Charvakism is believed to have been promoted by Charvaka. Vardhamana Mahavira is acknowledged as the founder of Jainism and GautamaBuddha as the founder of Buddhism.

The common characteristics in Indian Philosophies:

The systems of Indian philosophies, with a singular exception of Charvakism, have certain common characteristics. Charvakism remarkably differs from other systems as it promotes materialism.

The following characteristics are common to all other systems:

(1) All the schools emphasize that the philosophy must have a positive impact on life of man. The schools have a general agreement on the importance of the Purushartha.  All the schools agree that the philosophy should help man in realizing the main ends of human life: the purusharthas, i.e. arthakamadharma and moksha.

(2) All the systems reflect that the philosophy should lead a man from darkness and ignorance to light and knowledge.

(3) There is a general agreement among the systems that the truth and reality should be verifiable. They should be substantiated with reasoning and experience. An experience may be sensory, conceptual or intuitional.

(4) It is accepted by all the schools that man’s suffering results from his ignorance. Man can conquer ignorance and attain total freedom (moksha) in this bodily existence.

(5) There is a general agreement on man’s essential spirituality.

The History of Indian Philosophy

The philosophies develop over long spells of time.  It is difficult for the historians to ascertain the period for the development of a particular philosophy.

However, we can safely outline the history of Indian philosophies, as per Dr. Radhakrishnan,  as follows:

(1)    The Vedic period (1500 B.C. to 600 B.C.)

(2)    The Epic period (600 B.C. to 200 A.D.)

(3)    The Sutra period (200 A.D. to 1700 A.D.)

(4)    The Scholastic period ( From Sutra Period to 17th century )

Let us get an idea of these periods:

(1)    The Vedic Period: This period can be regarded as the dawn of civilization in the world.  The literature of the Vedic period is considered to be the most ancient in the world. It consists of the four Vedas, namely, Rig Veda, Yajur  Veda, Sama Veda and Atharva Veda. Each of the Vedas is divided into four parts: The Samhitas (the Mantras) , the Brahmanas, the Aranyakas and the Upanishads.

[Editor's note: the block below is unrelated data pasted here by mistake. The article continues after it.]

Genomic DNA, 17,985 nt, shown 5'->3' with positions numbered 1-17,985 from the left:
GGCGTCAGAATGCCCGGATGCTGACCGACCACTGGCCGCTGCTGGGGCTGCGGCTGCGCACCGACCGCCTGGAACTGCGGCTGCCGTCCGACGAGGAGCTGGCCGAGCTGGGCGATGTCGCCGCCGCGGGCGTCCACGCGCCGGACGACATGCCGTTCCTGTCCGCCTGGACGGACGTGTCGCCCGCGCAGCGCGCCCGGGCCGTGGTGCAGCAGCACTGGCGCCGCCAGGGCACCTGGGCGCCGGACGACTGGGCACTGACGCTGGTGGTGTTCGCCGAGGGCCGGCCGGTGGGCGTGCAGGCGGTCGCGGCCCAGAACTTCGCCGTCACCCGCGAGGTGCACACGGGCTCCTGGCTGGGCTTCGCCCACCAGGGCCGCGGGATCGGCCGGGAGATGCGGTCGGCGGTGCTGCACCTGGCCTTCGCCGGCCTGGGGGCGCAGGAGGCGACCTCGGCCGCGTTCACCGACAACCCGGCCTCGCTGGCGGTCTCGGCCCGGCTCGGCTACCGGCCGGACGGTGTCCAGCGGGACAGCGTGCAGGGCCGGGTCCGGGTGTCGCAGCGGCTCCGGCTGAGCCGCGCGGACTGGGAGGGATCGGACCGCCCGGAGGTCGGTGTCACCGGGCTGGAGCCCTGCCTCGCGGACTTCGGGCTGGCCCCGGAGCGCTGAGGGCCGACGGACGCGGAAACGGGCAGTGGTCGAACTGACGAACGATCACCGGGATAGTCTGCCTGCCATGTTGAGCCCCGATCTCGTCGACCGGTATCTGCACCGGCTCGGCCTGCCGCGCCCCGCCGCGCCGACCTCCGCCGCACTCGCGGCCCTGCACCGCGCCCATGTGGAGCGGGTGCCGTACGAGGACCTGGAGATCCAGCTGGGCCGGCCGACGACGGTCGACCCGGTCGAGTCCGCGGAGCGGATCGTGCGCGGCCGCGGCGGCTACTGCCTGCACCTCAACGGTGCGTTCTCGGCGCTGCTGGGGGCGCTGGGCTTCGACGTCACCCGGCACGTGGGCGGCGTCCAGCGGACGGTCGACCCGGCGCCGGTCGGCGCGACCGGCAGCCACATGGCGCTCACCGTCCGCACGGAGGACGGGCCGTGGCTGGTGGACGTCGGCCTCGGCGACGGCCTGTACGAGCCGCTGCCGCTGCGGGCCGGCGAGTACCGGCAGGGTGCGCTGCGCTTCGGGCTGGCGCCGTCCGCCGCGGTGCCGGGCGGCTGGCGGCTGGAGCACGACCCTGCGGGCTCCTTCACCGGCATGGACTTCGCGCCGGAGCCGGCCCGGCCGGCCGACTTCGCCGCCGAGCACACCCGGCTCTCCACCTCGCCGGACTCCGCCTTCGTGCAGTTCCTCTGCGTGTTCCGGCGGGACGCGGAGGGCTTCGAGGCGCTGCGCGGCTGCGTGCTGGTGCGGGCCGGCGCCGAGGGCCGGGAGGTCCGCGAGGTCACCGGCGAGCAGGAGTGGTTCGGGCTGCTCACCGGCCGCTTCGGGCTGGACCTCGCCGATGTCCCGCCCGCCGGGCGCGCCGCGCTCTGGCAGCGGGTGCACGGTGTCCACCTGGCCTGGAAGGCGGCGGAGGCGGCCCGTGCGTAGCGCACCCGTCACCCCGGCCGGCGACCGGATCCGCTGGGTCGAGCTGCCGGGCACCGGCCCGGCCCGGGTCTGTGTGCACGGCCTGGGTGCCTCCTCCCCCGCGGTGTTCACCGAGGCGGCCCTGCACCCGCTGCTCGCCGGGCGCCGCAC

(2)    The Epic Period: It is the period of the development of the early Upanishads and the darshanas and is concerned with the enriching of intellect of man. The darshanas paved the way for the growth of the systems of philosophies in India. The invaluable dharma -shastras, the great treatises on ethical and social philosophy, are the gifts of this period.  The period is very significant because it witnessed the rise and early development of Shaivism and Vaishnavism as well as that of Jainism and Buddhism.

(3)    The Sutra Period: The  scholars made efforts to safeguard the rich heritage. That is how the illustrious Sutras were written. The Sutras are, mostly, epigrammatic sentences in the verse-form. The Sutras laid the foundation of the different systems of philosophies in India. The six orthodox systems based on the Sutras are Vaisheshika, Nyaya, Samkhya, Yoga, Purva-Mimamsa and Uttar-Mimamsa.

(4)    The Scholastic Period:. With the passage of time, the ancient literature became nearly incomprehensible.. Thus a number of commentaries were written. Chief among them were Shamkaracharya, Ramanujacharya and Madhavacharya. Incidentally, three schools of Vedanta were developed: Shamkaracharya’s Advaita Vedanta, Ramanujacharya’s Vishishtadvaita Vedanta and Madhavacharya’s DvaitaVedanta.

Briefly outline of Shad-Darshan is given below:

1. Nyaya - by Sage Gautam

Logical Quest of Supreme, Phases of Creation, Science of Logical Reasoning

The first of the “Brahmanical” systems in the logical order of Indian thought  is a body of logical theory extending over two millenniums. Nyaya means an argument, a way of leading the mind to a conclusion. One of the six DARSHANS (orthodox systems) of Indian philosophy, important for its analysis of logic and epistemology and for its detailed model of the reasoning method of inference. Like other darshans, Nyaya is both a philosophy and a religion; its ultimate concern is to bring an end to human suffering, which results from ignorance of reality. It recognizes four valid means of knowledge: perception, inference, comparison, and testimony. It is called Nyaya because it is constituted of five “laws” – Pratijna, Hetu, Udaharana, Upanaya, Nigamana. Nyaya includes formal logic and modes of scientific debate. It explains the logical constructs like antecedent and laws of implying. It expounds various modes of scientific debate and methods for debate, like tarka, vitanda, chala, jalpa and so on.

It is a logical quest for God, the absolute Divinity. It tells that the material power “Maya”, with the help of God, becomes the universe. Nyaya Darshan is based on establishing the fact that only the Divinity (God) is desirable, knowable and attainable, and not this world.Nyaya philosophy is primarily concerned with the correct knowledge to be acquire in the human life and the means of receiving this knowledge.

2. Vaishesika – by Sage Kanad

Science of Logic, Futility of Maya, Vedic Atomic Theory

As Gautama is the Aristotle of India, so Kanada is its Democritus. The founder of Vaisheshik philosophy is known to us by the name of his theory “Kanaad” (atom eater, or atom theorist), because he was the first person in the world (460-370 BC) to propound the atomic theory of matter. According to this theory, God has created different substances from several basic atoms of matter. This philosophy is very close to the Nyaaya philosophy.